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Wolfram has the following identity:

$$n! = \frac{(n+m)!}{(n+1)_m}$$

I’m not sure I’m parsing it correctly — I am assuming the denominator is supposed to be a falling factorial. No qualifications are given on the values of m and n, but I don’t know how to evaluate the denominator if $m > n$. Even if I assume $m \leq n$, it just doesn’t appear to be true:

$$3! = 6 \neq \frac{(3+2)!}{(3+1)_2} = \frac{120}{12} = 10$$

What am I missing here?

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The notation $(k)_m$ is called the Pochhammer's symbol, defined as

$$ (k)_m = k \cdot(k+1) \cdot \dots \cdot (k+m-1) , (k)_0 = 1 $$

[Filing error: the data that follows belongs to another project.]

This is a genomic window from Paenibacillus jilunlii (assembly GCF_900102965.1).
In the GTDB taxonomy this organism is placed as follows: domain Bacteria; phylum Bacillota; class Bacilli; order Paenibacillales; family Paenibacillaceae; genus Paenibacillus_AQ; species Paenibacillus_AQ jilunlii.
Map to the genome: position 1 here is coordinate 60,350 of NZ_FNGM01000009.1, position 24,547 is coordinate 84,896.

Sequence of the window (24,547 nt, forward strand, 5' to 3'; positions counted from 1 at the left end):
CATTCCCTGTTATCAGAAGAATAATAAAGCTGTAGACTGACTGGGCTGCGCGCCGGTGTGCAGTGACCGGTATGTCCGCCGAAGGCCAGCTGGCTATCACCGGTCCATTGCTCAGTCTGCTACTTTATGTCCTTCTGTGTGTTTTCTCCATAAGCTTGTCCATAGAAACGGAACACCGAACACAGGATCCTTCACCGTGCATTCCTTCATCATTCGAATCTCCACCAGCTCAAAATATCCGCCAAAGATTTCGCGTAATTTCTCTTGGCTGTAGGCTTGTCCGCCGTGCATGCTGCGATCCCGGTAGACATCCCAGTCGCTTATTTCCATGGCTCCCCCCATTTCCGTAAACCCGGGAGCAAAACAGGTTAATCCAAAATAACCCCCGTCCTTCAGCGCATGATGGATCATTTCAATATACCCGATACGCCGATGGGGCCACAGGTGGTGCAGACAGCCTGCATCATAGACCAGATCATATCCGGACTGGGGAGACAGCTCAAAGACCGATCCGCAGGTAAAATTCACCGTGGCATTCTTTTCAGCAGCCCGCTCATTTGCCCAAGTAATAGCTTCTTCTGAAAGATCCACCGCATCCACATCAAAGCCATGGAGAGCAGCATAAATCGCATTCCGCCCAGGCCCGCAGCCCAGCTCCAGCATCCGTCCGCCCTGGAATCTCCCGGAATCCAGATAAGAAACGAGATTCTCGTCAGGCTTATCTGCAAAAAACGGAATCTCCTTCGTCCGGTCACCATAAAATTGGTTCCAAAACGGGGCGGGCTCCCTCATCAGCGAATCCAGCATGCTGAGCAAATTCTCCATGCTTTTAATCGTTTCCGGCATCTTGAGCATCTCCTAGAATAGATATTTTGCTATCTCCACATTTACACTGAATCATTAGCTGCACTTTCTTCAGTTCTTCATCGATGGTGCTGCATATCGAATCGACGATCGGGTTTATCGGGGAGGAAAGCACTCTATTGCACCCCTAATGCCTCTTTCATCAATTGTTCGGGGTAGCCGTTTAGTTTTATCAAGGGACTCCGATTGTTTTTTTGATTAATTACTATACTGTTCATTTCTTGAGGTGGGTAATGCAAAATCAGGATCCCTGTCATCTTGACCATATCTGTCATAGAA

Hence we have

$$ \frac{(n+m)!}{(n+1)_m} = \frac{(n+m)\dots(n+1)n!}{(n+1)\dots(n+1+m-1)} = \frac{(n+m)\dots(n+1)}{(n+1)\dots(n+m)}n! = n! $$

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  • $\begingroup$ So sometimes falling factorial notation actually means rising factorial. That's probably the worst notational inconsistency encountered so far :p $\endgroup$ – Joseph Garvin Jun 10 '18 at 18:03

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